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Stemming the tide

By Max Cacas

Two federal agencies are embarking on a pilot program to engage importers in the battle against unsafe consumer products.

Those agencies are the Consumer Product Safety Commission, and U.S. Customs and Border protection. The program is called “Importer Self Assessment Product Safety”. Its a voluntary effort in which the two organizations engage major importers in the effort to stop unsafe goods, according to CBP commissioner Ralph Basham.

“I don’t care how large, or well funded an agency is,” he told reporters, “you just can’t get the job done alone, and it’s these types of partnerships that are absolutely essential if we are going to protect this country.”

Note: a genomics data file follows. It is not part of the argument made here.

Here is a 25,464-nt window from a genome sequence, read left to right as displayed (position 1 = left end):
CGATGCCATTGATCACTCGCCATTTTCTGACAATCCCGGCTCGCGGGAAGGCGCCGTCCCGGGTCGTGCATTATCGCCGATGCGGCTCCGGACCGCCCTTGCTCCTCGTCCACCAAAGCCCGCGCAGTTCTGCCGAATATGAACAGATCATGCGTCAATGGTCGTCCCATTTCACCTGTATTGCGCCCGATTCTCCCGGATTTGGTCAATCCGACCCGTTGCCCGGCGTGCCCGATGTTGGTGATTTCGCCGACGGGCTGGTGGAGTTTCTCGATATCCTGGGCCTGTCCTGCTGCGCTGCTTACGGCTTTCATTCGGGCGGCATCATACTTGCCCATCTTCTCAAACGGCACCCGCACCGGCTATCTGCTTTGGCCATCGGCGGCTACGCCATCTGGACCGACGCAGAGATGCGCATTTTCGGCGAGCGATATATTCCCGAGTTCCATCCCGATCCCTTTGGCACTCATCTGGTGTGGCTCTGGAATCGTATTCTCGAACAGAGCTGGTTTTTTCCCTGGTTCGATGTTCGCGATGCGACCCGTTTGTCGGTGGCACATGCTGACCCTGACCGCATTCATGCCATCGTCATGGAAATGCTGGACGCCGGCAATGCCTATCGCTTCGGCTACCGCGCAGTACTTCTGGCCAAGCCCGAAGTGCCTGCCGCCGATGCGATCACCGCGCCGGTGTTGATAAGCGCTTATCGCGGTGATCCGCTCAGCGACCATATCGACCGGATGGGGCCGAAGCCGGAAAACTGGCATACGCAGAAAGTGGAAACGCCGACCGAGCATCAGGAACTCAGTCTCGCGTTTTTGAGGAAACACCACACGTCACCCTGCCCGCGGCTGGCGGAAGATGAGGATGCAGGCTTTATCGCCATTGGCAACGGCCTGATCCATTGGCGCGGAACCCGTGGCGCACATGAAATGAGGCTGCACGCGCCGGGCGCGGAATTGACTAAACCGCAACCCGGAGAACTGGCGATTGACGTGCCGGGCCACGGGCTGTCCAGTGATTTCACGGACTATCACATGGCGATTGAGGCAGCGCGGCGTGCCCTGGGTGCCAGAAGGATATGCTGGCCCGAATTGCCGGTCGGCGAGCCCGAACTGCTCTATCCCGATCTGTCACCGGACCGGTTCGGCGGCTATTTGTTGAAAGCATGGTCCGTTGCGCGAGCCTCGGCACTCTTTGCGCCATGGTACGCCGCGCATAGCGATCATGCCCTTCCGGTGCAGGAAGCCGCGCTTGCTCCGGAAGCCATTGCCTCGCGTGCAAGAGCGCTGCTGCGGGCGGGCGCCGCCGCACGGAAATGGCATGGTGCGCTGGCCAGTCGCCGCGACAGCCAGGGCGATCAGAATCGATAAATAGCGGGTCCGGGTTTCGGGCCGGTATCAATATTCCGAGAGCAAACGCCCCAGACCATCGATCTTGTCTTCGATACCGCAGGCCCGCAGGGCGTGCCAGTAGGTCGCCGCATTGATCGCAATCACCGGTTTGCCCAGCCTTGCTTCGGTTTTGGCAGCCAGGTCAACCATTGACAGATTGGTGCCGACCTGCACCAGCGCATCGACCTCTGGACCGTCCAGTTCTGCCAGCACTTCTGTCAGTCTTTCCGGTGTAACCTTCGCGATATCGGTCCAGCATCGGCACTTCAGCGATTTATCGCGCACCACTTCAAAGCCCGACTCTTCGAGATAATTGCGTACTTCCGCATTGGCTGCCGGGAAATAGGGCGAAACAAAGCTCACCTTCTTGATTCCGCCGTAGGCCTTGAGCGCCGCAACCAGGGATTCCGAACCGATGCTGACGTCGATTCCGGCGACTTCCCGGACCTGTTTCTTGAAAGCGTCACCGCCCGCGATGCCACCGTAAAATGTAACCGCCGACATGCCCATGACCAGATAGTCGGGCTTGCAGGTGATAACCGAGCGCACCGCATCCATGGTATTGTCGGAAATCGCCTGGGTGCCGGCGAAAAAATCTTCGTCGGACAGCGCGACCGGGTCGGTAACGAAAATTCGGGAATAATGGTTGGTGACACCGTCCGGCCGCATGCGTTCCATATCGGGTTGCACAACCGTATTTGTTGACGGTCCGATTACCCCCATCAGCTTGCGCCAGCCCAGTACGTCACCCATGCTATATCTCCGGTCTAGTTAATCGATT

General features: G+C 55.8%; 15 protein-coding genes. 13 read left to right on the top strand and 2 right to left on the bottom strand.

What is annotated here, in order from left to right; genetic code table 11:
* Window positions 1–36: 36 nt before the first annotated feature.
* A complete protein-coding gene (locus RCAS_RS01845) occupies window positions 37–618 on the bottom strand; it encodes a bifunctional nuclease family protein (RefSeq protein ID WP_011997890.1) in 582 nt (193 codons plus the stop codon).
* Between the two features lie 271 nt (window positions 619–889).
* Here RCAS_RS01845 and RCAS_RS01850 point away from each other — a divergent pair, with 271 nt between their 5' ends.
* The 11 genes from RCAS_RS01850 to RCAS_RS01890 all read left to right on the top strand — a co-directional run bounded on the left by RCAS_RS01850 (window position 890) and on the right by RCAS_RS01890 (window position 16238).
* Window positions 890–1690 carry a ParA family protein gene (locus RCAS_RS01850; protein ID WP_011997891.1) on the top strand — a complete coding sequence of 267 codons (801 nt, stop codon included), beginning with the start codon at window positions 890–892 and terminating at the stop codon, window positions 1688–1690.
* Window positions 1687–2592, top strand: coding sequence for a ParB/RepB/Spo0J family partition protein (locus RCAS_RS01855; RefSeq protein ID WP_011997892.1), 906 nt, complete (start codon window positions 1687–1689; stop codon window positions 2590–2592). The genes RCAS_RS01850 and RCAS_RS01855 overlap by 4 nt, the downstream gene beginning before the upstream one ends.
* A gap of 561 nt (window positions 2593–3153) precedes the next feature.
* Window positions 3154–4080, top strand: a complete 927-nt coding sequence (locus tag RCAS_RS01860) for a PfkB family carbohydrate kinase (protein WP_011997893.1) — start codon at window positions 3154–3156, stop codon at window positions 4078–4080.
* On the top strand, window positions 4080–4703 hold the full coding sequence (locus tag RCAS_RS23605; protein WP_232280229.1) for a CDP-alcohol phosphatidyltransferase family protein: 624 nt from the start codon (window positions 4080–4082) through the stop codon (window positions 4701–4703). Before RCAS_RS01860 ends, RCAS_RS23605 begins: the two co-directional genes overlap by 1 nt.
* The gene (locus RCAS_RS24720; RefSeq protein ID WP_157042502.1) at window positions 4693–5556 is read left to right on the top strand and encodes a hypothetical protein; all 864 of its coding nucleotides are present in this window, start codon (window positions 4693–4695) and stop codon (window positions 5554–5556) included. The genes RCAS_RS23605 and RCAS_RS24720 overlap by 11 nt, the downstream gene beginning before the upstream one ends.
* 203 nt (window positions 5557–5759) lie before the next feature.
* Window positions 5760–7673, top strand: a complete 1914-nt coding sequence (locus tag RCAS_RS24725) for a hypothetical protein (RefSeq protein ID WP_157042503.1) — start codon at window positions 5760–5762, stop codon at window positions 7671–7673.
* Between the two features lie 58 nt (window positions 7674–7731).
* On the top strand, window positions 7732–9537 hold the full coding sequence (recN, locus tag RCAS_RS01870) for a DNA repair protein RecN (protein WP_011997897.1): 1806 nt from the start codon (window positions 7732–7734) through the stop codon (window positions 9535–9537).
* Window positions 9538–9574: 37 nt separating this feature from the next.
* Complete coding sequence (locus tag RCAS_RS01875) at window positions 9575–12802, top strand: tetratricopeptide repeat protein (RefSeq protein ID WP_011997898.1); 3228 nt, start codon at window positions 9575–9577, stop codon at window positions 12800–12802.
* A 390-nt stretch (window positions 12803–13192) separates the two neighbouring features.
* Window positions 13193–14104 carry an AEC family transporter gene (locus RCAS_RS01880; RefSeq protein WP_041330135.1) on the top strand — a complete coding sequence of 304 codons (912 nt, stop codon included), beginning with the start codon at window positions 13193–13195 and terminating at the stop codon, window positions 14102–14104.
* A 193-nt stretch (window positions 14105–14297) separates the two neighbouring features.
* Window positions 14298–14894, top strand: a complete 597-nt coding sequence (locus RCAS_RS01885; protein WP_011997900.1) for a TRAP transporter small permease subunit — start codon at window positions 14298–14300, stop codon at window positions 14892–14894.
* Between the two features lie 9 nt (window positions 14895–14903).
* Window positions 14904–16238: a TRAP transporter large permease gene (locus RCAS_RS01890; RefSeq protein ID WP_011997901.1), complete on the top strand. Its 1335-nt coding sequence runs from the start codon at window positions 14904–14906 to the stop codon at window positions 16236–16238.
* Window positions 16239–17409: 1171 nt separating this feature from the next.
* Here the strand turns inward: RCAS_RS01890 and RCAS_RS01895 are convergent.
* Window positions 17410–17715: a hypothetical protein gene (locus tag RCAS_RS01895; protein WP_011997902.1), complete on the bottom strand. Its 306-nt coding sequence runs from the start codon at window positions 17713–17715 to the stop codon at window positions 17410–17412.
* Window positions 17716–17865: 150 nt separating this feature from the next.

Nancy Nord, the CPSC’s Acting Chairman, says the program is designed to let importers fill out a 400 page form outlining their importing activities over the last year or so. CBP and SPSC would then audit the firms to determine their rate of compliance, and whether the goods they brought into the country had been the subject of any recalls or other consumer actions.

“The point of this,” she said in the joint agency briefing, ” is that we can catch more violative product sooner and more effectively.”

Nord adds that the recent seizure of unsafe baby cribs is one example of products that were intercepted as part of the pilot program before they made it into the retail stream, and onto store shelves.

Details of the pilot program were published in yesterday’s Federal Register.

CPSC and CBP already have one major importer, retailer JC Penney, working with them under the pilot program to screen for unsafe consumer goods.

Basham and Nord say that making the program permanent at an undefined point in the future will depend on their success in engaging industry in the effort.

(Copyright 2008 by All Rights Reserved.)